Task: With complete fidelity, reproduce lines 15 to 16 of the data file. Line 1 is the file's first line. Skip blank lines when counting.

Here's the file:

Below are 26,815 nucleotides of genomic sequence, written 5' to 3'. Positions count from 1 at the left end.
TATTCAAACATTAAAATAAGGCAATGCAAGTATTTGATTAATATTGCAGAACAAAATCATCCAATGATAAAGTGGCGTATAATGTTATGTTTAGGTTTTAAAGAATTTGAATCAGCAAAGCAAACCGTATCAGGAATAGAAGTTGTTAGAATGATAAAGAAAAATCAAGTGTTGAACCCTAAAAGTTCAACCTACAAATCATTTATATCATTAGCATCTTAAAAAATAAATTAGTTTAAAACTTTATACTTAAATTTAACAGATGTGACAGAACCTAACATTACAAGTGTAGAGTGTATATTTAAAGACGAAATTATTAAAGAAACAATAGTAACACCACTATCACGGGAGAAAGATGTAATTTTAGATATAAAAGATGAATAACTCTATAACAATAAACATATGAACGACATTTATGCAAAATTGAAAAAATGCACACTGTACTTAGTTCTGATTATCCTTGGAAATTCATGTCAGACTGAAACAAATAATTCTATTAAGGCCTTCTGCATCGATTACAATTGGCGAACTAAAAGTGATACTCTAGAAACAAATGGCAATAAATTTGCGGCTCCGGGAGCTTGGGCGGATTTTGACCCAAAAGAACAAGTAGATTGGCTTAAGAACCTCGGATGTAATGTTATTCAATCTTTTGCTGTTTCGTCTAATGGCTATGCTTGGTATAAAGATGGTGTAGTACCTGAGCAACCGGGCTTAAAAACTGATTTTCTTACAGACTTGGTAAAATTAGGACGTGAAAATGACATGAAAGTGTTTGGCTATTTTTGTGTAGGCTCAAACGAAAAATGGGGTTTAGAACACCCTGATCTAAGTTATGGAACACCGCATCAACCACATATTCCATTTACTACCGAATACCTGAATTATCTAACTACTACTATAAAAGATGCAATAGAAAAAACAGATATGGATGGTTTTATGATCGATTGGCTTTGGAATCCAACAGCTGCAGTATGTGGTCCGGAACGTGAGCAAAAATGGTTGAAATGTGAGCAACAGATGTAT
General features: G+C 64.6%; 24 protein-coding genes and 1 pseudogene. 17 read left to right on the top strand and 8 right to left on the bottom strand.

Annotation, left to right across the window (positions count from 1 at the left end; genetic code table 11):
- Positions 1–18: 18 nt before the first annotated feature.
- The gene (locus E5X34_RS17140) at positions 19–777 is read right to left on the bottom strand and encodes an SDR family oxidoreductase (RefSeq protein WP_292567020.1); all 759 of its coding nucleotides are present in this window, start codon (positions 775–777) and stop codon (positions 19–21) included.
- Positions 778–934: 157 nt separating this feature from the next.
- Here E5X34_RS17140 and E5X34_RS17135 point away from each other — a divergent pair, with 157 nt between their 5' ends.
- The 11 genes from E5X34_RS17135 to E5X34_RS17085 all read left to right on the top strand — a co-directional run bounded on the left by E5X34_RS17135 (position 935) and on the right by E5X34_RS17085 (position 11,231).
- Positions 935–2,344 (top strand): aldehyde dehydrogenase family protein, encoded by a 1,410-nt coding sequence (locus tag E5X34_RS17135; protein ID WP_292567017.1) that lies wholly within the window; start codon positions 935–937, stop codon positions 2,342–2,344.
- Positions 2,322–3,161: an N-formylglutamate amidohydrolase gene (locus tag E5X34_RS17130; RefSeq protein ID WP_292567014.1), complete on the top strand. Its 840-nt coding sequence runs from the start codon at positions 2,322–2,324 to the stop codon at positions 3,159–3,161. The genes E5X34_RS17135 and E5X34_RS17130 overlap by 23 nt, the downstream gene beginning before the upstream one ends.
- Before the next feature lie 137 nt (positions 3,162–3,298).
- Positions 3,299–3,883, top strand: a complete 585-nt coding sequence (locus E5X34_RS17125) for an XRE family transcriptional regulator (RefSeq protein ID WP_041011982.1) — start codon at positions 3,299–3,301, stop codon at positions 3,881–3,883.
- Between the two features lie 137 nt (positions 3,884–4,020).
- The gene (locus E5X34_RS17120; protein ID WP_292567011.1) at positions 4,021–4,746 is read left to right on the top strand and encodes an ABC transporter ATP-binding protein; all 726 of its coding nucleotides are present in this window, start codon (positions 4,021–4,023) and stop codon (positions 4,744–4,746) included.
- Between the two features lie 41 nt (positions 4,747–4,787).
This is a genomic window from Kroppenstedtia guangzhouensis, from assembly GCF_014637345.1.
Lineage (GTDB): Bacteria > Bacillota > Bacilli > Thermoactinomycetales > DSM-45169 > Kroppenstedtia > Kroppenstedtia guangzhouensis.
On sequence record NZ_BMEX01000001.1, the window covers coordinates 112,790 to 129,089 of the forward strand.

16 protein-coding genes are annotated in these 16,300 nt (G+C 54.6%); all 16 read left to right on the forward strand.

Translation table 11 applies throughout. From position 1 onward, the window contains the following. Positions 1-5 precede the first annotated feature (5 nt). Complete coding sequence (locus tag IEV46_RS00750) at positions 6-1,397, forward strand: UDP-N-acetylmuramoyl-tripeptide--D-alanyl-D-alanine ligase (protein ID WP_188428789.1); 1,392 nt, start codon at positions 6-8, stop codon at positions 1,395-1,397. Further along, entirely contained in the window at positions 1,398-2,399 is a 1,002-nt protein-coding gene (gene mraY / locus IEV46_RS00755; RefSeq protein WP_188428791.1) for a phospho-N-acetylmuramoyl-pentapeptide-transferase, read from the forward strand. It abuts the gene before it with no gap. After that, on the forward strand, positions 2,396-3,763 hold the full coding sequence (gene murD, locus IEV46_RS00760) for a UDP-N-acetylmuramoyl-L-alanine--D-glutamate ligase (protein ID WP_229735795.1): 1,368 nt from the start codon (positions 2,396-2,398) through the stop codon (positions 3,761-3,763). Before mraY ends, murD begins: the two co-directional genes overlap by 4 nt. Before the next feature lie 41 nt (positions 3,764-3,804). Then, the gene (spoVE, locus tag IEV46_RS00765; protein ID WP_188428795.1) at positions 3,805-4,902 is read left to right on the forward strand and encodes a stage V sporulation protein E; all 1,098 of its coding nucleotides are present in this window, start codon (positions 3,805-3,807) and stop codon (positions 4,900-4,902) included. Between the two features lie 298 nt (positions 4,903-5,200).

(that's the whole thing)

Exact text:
- The gene (locus E5X34_RS17120; protein ID WP_292567011.1) at positions 4,021–4,746 is read left to right on the top strand and encodes an ABC transporter ATP-binding protein; all 726 of its coding nucleotides are present in this window, start codon (positions 4,021–4,023) and stop codon (positions 4,744–4,746) included.
- Between the two features lie 41 nt (positions 4,747–4,787).